A day in the life of a Patient Pathway Coordinator

This International Women's Day, we follow in the footsteps of Harriet Carver (née Green). Harriet has worked at GOSH for four years and has been a Patient Pathway Co-ordinator in the Heart and Lung Transplant team since 2017. Harriet was awarded the Always Welcoming prize at the 2019 GOSH Staff Awards for her commitment to supporting patients, their families and her colleagues.

8.30am

I get into work, check my emails and make sure everything is ready for patients coming in for their appointments. Our team’s recently been relocated to the Zayed Centre for Research. It’s a nice space to work in and the open-plan style means you can speak to people you might not have met before.

9am

I meet my first patient of the day at Bear Ward. I talk them through what’s going to happen during their day at GOSH before taking blood and other observations. All the patients we see are anxious, whether they’ve had a transplant, are waiting for one or are being assessed to see if it’s suitable for them. So, they’ve been through a lot. I’m their first point of contact and it’s important I make them feel welcome.

10am

I meet another patient who will be admitted to GOSH for post-transplant surgery. Getting to know the families and having a joke or playing with the kids helps them feel more relaxed. I did a degree in Psychology, so I find it interesting to work on ways of addressing anxiety.

11am

I do a lot of work to help patients feel comfortable around needles. One of the best things I see is where a blood test goes well with a patient who used to be distressed by them. I can spend a long time working with a patient who’s come in for a blood test, going through the equipment and giving them a sense of control over the situation.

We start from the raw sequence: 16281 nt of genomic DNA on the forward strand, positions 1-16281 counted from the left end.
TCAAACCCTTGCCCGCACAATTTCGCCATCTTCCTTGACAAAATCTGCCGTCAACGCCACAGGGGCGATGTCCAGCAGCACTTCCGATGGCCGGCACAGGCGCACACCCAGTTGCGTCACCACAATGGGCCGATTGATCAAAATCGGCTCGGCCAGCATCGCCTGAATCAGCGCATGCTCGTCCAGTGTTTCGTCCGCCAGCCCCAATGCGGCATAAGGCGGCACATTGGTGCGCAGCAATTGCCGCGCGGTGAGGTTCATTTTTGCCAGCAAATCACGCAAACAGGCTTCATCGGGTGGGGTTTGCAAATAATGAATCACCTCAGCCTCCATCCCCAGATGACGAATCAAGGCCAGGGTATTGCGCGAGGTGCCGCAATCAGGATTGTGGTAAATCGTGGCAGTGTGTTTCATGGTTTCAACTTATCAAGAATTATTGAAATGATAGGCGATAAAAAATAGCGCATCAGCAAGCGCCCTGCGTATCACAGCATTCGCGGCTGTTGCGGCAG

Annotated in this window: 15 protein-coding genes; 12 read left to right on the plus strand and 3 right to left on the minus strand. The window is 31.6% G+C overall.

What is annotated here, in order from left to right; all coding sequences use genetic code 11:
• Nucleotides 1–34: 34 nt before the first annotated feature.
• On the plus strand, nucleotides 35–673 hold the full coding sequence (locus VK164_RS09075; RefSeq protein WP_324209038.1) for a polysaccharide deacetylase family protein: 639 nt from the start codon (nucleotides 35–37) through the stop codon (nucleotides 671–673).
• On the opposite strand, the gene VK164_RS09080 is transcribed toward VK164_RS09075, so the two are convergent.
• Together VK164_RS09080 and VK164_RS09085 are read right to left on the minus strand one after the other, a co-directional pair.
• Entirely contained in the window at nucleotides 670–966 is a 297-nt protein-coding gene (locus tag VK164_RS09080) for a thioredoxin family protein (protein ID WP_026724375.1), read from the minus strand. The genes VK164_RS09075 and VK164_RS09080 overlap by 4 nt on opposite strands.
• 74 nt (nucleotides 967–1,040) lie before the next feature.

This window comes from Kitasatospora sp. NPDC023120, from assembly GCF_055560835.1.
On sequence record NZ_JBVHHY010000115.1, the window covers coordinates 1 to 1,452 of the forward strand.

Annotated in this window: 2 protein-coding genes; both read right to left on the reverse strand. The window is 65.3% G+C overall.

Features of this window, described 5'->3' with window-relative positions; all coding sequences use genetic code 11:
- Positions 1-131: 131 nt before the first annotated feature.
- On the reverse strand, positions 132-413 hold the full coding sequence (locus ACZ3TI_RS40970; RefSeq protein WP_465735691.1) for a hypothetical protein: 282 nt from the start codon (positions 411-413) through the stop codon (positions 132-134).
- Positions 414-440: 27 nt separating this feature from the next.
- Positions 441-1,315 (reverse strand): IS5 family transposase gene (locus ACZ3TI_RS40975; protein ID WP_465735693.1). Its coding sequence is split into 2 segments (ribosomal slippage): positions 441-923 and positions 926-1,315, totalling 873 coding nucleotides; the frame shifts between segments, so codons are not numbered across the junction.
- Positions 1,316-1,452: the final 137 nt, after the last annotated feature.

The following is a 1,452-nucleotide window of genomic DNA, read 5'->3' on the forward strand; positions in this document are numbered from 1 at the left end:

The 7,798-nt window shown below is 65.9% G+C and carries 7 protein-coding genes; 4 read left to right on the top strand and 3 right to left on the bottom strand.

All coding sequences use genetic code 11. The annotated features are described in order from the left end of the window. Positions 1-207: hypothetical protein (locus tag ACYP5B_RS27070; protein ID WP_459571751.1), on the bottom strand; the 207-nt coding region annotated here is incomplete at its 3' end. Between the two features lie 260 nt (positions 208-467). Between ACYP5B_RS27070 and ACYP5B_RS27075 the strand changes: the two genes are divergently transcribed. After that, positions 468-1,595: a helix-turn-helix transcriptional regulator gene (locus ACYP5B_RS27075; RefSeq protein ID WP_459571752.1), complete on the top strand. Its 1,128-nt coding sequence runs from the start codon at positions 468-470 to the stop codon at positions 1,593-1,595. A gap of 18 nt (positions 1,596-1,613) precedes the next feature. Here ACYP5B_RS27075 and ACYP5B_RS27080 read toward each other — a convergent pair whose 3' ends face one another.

12pm

I meet a patient who’s come to GOSH for a reassessment as they aren’t quite ready to be listed for transplant yet. After welcoming the patient, I send them for tests and organise timings for the family to meet our nursing team and a doctor in the afternoon. I’ll fit in lunch when I finish on the ward.

2pm

My role is half clinical and half administrative, so I come back to my desk to book upcoming tests and appointments for patients.

3pm

I call families the week before they visit GOSH and book their accommodation if needed. Families can find it daunting to come to hospital, so I send out welcome packs to assessment families before they visit. These include photos of GOSH and the team they will meet, as well as what might happen during their day here.

4pm

I book patients in for upcoming surgical theatre open days. I’ve worked with Practice Educator Mike Stylianou and Nurse Specialist Sarah Mead-Regan to create opportunities for patients awaiting a transplant to visit a theatre in a relaxed and fun setting. We’ve had a lot of positive feedback about how much it helps families to see these spaces and ask questions.